Baby Face Rooney?

To be fair, I’ve never seen this film and chances are I never will. I just have to wonder what was going on in the casting director’s head when the decision was made to cast little and loveable Mickey Rooney in the role of a hardened blood thirsty criminal – “the deadliest killer of all time” - mind you, should you choose to believe the poster hype.

While a talented artist did his/her best to illustrate Mickey Rooney shaking a blazing sub-machine gun at some unfortunate (perhaps they did something as innocent as give him the wrong change), it just doesn’t work here - at least not for me. I just know Rooney so well as a song and dance man that in my mind’s eye he looks like a middle aged star on a shoot break playing with a prop from
Some Like It Hot.

The artist was slipping a bit with his/her portrait of the great actress
Carolyn Jones. In this poster, she looks more like an angry drag queen that has learned how to work a sawed off shotgun in the back parking lot of an Arkansas truck stop. While an angry drag queen with a sawed off shotgun isn’t someone I would want to run into at the SuperFresh, her poster representation just doesn’t instill a sense of intimidation here. After looking more thoroughly at this poster, I wouldn’t be surprised to learn that two different artists may have worked on it each responsible for one of the leads.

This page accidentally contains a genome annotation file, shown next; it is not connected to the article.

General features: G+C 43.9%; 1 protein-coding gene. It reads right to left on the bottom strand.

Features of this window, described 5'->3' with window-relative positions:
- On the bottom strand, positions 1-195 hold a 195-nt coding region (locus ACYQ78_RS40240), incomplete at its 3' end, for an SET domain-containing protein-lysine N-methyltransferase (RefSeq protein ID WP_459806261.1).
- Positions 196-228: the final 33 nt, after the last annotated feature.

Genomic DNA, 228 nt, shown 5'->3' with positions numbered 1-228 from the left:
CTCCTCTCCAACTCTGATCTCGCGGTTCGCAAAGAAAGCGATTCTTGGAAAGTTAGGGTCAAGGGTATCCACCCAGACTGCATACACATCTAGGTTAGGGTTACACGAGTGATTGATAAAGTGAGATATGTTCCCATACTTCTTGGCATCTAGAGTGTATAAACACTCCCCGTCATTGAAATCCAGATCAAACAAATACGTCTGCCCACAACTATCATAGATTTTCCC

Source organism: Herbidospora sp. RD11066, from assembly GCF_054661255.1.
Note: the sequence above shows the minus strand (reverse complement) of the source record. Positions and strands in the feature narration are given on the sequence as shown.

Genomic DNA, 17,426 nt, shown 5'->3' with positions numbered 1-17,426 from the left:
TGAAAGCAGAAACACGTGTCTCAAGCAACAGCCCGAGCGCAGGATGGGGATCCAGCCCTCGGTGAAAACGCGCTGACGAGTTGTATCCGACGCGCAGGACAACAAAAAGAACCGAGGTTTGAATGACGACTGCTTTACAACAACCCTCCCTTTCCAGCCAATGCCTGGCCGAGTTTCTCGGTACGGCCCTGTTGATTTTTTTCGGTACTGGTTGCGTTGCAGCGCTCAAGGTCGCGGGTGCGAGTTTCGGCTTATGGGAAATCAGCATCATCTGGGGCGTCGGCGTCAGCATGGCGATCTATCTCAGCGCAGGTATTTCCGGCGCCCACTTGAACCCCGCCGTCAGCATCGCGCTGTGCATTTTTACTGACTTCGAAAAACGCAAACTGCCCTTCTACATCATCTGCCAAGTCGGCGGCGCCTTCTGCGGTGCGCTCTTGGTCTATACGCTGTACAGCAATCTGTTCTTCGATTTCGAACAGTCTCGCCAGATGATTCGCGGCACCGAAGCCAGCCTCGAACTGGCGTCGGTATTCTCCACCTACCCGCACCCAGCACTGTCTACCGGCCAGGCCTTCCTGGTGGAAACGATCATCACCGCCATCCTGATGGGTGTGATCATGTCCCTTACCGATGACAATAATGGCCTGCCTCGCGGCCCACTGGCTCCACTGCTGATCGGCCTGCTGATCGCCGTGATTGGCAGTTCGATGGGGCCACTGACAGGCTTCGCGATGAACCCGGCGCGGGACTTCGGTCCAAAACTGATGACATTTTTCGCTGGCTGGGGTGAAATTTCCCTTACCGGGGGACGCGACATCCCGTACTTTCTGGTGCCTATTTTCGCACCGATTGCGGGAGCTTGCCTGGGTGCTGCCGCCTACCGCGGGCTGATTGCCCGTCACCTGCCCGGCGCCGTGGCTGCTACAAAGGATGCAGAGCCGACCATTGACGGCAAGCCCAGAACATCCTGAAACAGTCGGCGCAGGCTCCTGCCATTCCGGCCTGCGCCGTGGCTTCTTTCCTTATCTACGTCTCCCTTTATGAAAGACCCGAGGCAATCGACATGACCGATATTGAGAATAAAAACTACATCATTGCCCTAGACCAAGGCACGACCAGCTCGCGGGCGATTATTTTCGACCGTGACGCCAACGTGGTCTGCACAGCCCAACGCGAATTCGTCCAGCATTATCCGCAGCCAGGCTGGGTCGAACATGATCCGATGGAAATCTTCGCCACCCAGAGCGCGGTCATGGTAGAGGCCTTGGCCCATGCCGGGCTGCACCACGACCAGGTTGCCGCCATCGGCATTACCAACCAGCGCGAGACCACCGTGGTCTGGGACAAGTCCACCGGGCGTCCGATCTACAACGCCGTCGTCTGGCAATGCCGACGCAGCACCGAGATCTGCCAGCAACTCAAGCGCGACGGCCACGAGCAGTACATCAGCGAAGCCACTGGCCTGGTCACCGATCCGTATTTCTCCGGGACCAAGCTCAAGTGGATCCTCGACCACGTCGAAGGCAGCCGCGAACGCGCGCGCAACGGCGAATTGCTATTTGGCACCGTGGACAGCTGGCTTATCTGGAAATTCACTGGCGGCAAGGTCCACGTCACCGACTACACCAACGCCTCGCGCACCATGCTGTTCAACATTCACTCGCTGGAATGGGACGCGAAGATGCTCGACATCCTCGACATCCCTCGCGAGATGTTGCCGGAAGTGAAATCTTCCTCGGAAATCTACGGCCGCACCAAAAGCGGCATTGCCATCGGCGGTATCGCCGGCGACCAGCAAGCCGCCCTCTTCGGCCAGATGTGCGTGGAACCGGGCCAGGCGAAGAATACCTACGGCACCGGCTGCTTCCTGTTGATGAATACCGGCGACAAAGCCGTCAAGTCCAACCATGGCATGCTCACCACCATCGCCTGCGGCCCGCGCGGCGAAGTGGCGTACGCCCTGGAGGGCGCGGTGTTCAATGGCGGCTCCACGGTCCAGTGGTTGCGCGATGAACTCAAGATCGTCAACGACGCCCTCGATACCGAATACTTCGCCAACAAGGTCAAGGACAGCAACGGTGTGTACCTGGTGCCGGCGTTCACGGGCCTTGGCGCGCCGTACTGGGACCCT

The poster suggests that “Baby Face Nelson” not be viewed unless “your nerves are bulletproof”. OK, finding that hard to believe as well, but stranger things have happened. In fact, interestingly enough, this film was
highly praised on

Perhaps I need to bundle up my bulletproof nerves and see if it’s available on Netflix. After all, maybe in 1957, Mickey just needed to kick some ass – gangsta style…

Wednesday, June 08, 2011

Made right in the can…